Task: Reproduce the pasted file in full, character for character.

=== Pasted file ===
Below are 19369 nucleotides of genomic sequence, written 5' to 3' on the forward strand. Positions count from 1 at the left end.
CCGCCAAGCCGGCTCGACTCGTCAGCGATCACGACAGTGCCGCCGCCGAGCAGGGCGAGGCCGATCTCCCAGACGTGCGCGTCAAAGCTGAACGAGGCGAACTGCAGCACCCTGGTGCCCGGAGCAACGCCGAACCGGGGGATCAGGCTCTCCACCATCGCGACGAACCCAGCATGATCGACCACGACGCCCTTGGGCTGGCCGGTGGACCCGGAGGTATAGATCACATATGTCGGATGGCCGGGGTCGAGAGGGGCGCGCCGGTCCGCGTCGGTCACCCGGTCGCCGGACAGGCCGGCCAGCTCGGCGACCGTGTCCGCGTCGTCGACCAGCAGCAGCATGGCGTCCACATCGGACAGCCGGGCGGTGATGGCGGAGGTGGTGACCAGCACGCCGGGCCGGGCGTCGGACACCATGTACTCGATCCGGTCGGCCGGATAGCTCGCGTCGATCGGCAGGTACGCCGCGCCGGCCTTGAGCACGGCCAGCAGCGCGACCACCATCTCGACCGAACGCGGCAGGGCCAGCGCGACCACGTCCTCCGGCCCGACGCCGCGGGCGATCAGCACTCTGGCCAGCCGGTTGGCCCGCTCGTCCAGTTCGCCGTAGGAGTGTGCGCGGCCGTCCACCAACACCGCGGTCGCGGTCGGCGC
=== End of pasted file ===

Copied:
Below are 19369 nucleotides of genomic sequence, written 5' to 3' on the forward strand. Positions count from 1 at the left end.
CCGCCAAGCCGGCTCGACTCGTCAGCGATCACGACAGTGCCGCCGCCGAGCAGGGCGAGGCCGATCTCCCAGACGTGCGCGTCAAAGCTGAACGAGGCGAACTGCAGCACCCTGGTGCCCGGAGCAACGCCGAACCGGGGGATCAGGCTCTCCACCATCGCGACGAACCCAGCATGATCGACCACGACGCCCTTGGGCTGGCCGGTGGACCCGGAGGTATAGATCACATATGTCGGATGGCCGGGGTCGAGAGGGGCGCGCCGGTCCGCGTCGGTCACCCGGTCGCCGGACAGGCCGGCCAGCTCGGCGACCGTGTCCGCGTCGTCGACCAGCAGCAGCATGGCGTCCACATCGGACAGCCGGGCGGTGATGGCGGAGGTGGTGACCAGCACGCCGGGCCGGGCGTCGGACACCATGTACTCGATCCGGTCGGCCGGATAGCTCGCGTCGATCGGCAGGTACGCCGCGCCGGCCTTGAGCACGGCCAGCAGCGCGACCACCATCTCGACCGAACGCGGCAGGGCCAGCGCGACCACGTCCTCCGGCCCGACGCCGCGGGCGATCAGCACTCTGGCCAGCCGGTTGGCCCGCTCGTCCAGTTCGCCGTAGGAGTGTGCGCGGCCGTCCACCAACACCGCGGTCGCGGTCGGCGC